Expert Opinion

How the traditional Sunday lunch could help decrease obesity

We are now not far into the New Year and it is National Obesity Awareness Week. If you have made a new year’s resolution to improve your health, here are a few small nudges that would have a true impact on your family meals. Some of the key components of a healthy meal for a family can be seen in the traditional Sunday meal, portion of potatoes (starchy carbohydrates), a portion of meat (protein), and a heap of veggies.

This brings me to my first point eat more vegetables. If there is one thing, we can do improve our family’s health I promise you, it’s eating more vegetables. For children this is always a challenge. They need to see you eat them. Which is why as often as possible eat together at a table. As their parent/guardian you are their role model, so seeing you eat peas, will influence their desire to eat peas, or any other new food.

Secondly, don’t give up. Research has shown it can take children at least 10 exposures to like or consume new foods, so don’t expect success straight way. Be happy if they smell, touch or just taste a tiny amount of it, every little bit counts.

Thirdly, make veggies your go to for snack foods. Most children are hungry when they come home from school, so give them one option, chopped up vegetables, such as carrots or cucumber. This takes the competition with other more exciting/tasty foods out of the picture. No, I don’t expect children to be thrilled by this idea, but if all they can eat before their evening meal is vegetables, they will eat them if they really are hungry. There is nothing wrong with filling up on vegetables before tea.

Another aspect about the family meal to think about is portion sizes. This week the British Nutrition Foundation has launched some new information on portion sizes a key component of a healthy family meal. So, when it comes to how much meat you should have on your plate, I’m afraid it is probably less than you think, half the size of your hand or your child’s hand is all you need. There is a really good reason children should use smaller plates, they don’t need much, and actually neither do you. For more information check out the portion sizes guidelines at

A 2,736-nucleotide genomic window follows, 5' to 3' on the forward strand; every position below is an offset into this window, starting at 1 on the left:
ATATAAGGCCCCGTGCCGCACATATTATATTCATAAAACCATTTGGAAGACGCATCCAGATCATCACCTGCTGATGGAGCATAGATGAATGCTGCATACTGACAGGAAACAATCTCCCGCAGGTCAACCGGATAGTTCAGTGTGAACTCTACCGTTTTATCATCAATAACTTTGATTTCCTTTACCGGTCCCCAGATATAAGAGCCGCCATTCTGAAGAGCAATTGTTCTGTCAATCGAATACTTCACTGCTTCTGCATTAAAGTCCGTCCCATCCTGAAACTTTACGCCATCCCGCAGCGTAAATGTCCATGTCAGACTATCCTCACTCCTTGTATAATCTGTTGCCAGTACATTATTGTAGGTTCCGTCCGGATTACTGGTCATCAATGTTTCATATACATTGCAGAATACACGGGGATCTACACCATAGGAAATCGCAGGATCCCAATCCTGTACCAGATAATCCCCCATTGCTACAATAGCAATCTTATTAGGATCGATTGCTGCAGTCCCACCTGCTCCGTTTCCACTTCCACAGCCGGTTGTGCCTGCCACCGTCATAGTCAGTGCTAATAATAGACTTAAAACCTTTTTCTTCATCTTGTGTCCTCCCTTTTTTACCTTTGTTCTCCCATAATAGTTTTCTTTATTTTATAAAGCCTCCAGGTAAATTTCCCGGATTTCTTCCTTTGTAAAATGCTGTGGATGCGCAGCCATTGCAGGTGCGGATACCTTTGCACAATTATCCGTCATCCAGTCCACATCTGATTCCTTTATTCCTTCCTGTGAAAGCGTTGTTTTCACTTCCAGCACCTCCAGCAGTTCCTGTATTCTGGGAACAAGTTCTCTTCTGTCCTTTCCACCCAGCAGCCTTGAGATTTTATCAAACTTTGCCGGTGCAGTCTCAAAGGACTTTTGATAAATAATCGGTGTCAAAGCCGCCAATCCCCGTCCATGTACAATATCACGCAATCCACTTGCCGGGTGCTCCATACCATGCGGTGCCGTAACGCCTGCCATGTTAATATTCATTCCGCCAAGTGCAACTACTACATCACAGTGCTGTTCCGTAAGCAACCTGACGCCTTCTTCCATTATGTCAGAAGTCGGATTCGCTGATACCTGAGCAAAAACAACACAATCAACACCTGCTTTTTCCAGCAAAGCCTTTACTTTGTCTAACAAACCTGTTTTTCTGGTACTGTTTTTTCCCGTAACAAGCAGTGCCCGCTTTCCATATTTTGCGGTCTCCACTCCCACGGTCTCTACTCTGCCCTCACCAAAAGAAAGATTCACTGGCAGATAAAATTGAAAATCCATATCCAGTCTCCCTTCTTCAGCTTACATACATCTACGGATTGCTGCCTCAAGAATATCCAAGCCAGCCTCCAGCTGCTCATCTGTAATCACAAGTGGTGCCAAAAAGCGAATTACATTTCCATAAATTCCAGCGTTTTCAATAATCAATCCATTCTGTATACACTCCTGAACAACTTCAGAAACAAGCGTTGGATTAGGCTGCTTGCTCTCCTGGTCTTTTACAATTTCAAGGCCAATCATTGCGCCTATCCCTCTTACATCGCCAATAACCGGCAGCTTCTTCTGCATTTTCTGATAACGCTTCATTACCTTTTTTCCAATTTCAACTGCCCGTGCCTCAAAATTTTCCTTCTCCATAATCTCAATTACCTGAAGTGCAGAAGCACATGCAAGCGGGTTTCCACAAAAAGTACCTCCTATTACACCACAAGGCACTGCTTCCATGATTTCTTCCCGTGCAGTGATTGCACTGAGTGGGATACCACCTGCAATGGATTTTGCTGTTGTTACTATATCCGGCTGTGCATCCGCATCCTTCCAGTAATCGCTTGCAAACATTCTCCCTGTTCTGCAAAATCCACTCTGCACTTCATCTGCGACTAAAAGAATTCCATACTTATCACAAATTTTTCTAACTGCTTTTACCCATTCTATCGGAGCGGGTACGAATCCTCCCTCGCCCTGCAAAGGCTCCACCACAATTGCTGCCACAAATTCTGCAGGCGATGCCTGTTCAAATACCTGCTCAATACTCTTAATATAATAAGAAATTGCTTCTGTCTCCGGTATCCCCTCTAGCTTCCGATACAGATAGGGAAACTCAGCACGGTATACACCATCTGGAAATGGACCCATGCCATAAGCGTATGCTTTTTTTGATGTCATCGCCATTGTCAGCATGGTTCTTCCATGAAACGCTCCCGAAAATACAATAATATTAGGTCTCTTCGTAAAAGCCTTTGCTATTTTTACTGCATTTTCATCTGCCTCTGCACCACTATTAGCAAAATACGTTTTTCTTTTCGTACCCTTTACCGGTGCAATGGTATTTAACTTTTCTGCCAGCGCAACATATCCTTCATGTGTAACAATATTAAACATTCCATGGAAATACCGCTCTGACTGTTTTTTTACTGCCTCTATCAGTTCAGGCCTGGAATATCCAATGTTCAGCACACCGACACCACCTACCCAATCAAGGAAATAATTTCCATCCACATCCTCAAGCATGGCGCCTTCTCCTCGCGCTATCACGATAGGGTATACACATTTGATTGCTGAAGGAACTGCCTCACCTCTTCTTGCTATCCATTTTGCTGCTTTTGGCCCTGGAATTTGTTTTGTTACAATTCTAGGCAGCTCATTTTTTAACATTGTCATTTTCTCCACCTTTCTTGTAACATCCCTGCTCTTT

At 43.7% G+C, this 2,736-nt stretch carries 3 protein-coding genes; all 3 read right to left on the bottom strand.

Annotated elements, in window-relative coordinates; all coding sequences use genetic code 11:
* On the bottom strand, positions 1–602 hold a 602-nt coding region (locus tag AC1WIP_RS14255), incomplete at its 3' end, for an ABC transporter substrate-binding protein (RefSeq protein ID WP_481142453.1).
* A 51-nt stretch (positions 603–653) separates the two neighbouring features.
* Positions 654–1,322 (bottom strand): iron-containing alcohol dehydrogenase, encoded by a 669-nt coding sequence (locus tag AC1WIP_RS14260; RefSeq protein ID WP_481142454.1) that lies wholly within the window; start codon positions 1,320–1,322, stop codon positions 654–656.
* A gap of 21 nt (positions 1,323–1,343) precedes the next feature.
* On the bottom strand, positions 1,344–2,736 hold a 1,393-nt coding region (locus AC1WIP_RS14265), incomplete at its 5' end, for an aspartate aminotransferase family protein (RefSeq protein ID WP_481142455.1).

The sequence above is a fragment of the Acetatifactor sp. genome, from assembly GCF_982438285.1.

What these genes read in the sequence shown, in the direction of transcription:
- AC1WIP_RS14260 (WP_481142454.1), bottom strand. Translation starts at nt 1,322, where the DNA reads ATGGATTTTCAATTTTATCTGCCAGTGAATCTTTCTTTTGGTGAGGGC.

My other key tips are enjoying spending time together. Research has shown that family meals have been linked to positive behaviour in children, such as academic results and children’s self-esteem. Whilst family’s meals can be stressful, try to remember, children eat when they are hungry, and there is no need to force them to eat if they really don’t want anything. Another key recommendation is making sure you don’t offer high fat/sugary food after dinner. If they haven’t eaten their main meal, one suggestion would be to only offer fruit to them later, such as a banana, if they are hungry just before bedtime. Finally, turn off all media devices, tv, phones, tablets. Research has shown that screen time tends to have a negative impact on the amount of food we eat and provides very little positive interaction during meal times.

Finally, if possible, make it from scratch and get your child involved. If you make your own spaghetti Bolognese sauce, not only can you add in loads of grated veggies, the sauce will have less added sugar. Make a big batch and freeze for nights you are too busy to cook. It will be quicker and cheaper than a take-a-way and healthier for you. Cooking with your child provides them with ownership over the meal they are about to eat can increase a child’s desire to consume something new or different.

Whilst, these may sound like small ways to change your dietary habits of your family, over time, they could have a positive impact which could really make a difference to your family’s health and wellbeing.

Meaghan Christian

Meagan is a former Research Fellow at Leeds Beckett. Meaghan's research interest is in dietary assessment and development of nutrition promoting interventions in families. Since 2006 she has been working on research to improve children’s diets with a focus on intervention research from large RCT’s conducted in the UK.

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